In this post, we’ll walk through a very simple iOS app that uses the Algorithmia API in Swift.
The full sample code can be found in the GitHub repo: FORK
You can either clone the repo directly and follow along with the README instructions to see the fully complete app, or you can follow the tutorial below to build your first iOS app with Algorithmia!
First, download and install Xcode.
If you didn’t do so on first run, switch Xcode to developer mode:
sudo xcode-select -switch /Applications/Xcode.app/Contents/Developer
Download the sample project and use Xcode to open the directory “algorithmia-swift” (not the file “AlgorithmiaSwift.xcodeproj”).
Now you’re almost ready to run the project… there are just a few options to configure first.
Settings, Permissions, & API Key
Add your developer profile
Make sure you have added a developer profile under Xcode > Preferences > Accounts > Add Apple ID.
Set your API key
On your Algorithmia credentials page, create a new Key. Set its Algorithm Access to
'algo://deeplearning/DeepFilter' and set the Data access to
read and write. Save this API key.
Now we need to add this API key to your Environment. From the menu, pick Product > Scheme > Edit Scheme. In the popup, select “Run”, then “Arguments”. Add an entry under “Environment Variables” with the name “ALGORITHMIA_API_KEY”, and paste your API Key in as its value.
Create a Data Collection to store your images during processing
Since this demo app will be processing images, we’ll need to create a temporary directory at Algorithmia to hold them.
Head to your Data Portal and click “Browse Files” under “My Hosted Data”. Then click “Add Collection”, and type the name “test”. Note that this corresponds to the folders used by
resultPath in “AlgorithmiaSwiftDemo/AlgorithmiaSwiftDemo/ViewController.swift”.
Run the app
Before changing any code, build and run the app to test out the default functionality. In XCode, make sure “Algorithmia project” is selected. Then, pick a destination to test on under the Product > Destination menu: this can be either a real attached iPhone, or the built-in iPhone simulator. Now click Product > Run to start the project on your selected device.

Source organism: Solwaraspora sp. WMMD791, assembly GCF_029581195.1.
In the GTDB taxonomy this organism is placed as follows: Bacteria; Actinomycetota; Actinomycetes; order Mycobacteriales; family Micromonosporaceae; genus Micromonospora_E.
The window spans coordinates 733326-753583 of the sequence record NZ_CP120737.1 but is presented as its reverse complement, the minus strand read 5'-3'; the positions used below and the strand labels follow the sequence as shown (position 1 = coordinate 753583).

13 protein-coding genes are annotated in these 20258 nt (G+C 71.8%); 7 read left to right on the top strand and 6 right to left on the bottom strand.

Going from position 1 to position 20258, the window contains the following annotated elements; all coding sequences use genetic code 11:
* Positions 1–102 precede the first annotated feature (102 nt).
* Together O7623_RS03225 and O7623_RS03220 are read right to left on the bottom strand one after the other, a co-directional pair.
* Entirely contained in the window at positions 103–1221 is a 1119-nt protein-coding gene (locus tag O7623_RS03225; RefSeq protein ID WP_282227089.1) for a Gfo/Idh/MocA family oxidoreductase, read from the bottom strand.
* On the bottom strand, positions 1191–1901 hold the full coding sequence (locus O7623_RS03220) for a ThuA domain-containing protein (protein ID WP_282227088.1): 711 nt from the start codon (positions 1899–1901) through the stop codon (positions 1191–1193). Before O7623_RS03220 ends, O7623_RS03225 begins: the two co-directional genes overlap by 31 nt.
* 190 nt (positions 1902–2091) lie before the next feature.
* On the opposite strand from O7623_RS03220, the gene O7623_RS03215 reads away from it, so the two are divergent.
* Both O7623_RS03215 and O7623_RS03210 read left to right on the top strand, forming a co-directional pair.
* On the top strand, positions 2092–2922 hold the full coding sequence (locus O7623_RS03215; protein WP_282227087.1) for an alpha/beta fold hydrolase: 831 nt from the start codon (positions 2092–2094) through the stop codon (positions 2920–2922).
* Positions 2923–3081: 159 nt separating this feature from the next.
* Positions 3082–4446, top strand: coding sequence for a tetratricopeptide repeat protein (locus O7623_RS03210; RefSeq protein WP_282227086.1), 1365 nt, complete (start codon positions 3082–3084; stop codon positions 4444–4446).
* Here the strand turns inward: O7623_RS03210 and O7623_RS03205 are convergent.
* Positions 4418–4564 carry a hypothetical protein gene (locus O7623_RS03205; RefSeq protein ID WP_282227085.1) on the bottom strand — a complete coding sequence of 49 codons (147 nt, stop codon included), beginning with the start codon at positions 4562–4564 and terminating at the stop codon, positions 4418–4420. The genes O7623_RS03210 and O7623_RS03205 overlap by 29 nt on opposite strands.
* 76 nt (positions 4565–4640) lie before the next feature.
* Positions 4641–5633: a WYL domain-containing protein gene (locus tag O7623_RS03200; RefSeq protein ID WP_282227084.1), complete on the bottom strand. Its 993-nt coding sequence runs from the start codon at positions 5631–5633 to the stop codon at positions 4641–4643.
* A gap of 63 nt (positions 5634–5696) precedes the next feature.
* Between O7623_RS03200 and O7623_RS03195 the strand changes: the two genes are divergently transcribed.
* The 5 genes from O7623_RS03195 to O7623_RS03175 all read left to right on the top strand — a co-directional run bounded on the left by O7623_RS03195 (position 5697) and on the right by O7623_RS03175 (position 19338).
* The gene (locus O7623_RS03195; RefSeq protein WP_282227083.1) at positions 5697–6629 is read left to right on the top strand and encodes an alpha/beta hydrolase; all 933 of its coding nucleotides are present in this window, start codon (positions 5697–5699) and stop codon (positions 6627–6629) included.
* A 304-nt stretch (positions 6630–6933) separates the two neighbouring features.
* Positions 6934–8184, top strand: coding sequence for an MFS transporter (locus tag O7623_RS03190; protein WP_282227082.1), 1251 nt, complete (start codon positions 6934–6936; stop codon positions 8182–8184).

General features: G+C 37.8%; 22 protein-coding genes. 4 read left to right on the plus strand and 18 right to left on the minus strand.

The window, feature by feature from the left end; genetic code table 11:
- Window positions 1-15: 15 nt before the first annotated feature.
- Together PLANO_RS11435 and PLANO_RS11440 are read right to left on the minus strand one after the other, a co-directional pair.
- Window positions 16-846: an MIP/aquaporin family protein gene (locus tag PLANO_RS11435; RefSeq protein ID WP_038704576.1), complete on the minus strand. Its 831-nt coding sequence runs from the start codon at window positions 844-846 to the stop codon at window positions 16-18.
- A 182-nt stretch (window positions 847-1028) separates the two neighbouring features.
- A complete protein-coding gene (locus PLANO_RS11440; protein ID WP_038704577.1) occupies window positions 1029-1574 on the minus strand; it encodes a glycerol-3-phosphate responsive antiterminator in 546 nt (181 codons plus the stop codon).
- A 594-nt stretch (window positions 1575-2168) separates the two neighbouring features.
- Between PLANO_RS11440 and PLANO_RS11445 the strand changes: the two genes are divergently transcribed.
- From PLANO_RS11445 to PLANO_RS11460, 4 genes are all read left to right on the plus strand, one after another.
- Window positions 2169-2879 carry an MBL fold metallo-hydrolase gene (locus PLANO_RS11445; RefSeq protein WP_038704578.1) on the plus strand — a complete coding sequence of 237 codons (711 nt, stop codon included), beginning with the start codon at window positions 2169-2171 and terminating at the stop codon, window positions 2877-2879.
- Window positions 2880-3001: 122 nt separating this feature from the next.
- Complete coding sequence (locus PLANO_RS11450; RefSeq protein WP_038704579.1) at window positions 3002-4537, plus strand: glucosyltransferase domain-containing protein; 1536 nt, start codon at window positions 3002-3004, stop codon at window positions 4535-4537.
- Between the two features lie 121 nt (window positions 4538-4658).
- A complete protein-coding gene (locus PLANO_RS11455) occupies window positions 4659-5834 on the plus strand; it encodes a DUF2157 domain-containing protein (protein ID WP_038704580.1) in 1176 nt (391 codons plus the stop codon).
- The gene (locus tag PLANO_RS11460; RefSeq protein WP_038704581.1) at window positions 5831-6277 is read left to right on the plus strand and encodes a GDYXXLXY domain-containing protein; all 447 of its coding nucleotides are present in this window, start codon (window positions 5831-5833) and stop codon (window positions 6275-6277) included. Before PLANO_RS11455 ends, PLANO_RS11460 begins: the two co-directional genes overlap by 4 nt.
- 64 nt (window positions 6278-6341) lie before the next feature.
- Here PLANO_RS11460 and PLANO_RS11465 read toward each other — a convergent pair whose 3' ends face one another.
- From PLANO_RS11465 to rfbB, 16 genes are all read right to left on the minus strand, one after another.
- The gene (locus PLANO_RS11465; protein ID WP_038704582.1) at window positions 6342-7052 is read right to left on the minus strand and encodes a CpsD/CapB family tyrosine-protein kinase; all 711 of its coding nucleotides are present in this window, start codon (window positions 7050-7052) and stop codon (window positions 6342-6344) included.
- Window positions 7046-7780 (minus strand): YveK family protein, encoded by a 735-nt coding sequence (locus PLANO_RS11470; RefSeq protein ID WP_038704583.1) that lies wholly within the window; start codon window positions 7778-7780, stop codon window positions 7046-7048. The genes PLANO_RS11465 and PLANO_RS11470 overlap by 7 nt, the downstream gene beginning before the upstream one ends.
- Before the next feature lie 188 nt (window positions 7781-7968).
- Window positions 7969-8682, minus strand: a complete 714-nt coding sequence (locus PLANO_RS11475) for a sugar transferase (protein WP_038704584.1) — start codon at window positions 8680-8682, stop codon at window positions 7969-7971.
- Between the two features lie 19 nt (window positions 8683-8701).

If all is working properly, you’ll see a mostly-blank screen with options to take a photo or pick one from your phone’s library. Once you’ve selected a photo, it will upload it to the
sourcePath specified earlier, run Algorithmia’s DeepFilter algorithm on the image, and render the result on the screen (as well as storing it your Hosted Data under
Revising the Code
Now that we know our base app works, let’s peek into the code to find out what’s happening, and make a few changes.
Open up “AlgorithmiaSwiftDemo/ViewController.swift” and take note of the line which creates the Algorithmia client instance, using the environment key
ALGORITHMIA_API_KEY which we specified earlier:
Now scroll down a bit and take a look at the three functions we use to createupload, process, and download the image:
uploadImage() uses Algorithmia’s Data API to upload the local image file into the Hosted Data URI specified by
processImage() creates a data structure (
param) which corresponds to the input specification for the DeepFilter algorithm, then uses the Algorithmia client to execute that algorithm remotely.
Once this API call returns, it calls
downloadOutput() to retrieve the resultant image via the Data API, and displays it to the user.
Let’s make a few changes, to get a feel for how we can use different APIs inside our app. The simplest change we can make is to alter which filter we’ll be using: inside
"filterName": "space_pizza" to
"filterName": "colorful_blocks". Now re-run the app and filter another photo… you should get a very different-looking result.
Next, peek at Algorithmia’s Saliency Detection (SalNet) algorithm. Just like DeepFilter, it takes in an image URI, and returns an image URI. However, it performs a different function: instead of applying an artistic filter, SalNet generates a heatmap of the most important (salient) parts of your image.
SalNet doesn’t require a filter to be specified, takes only a single input (not an array), and has slightly different parameter names – so we need to adjust
param to match its expectations. Inside
processImage, remove the line
"filterName": "colorful_blocks" and the preceding comma. Then, change
"images": [file.toDataURI()] to
"image": file.toDataURI(), and
"savePaths": [resultPath] to
Try re-running the app. You should get back an image which highlights the most salient features of the original.
Integrating Algorithmia into iOS is an easy and convenient way add immense power to your mobile app, so now that you’ve got the basic API integration down, you can follow this pattern to start hacking away at your own apps!
Browse through Algorithmia’s microservice catalog to see what other algorithms interest you. Not all are image-related; for example, you could send text to SentimentAnalysis in order to determine if a user’s messages convey anger or happiness, or pull down a lict of recent tweets relating to a specific keyword. With over 4000 cloud-scaled microservices at your fingertips, the possibilities are endless.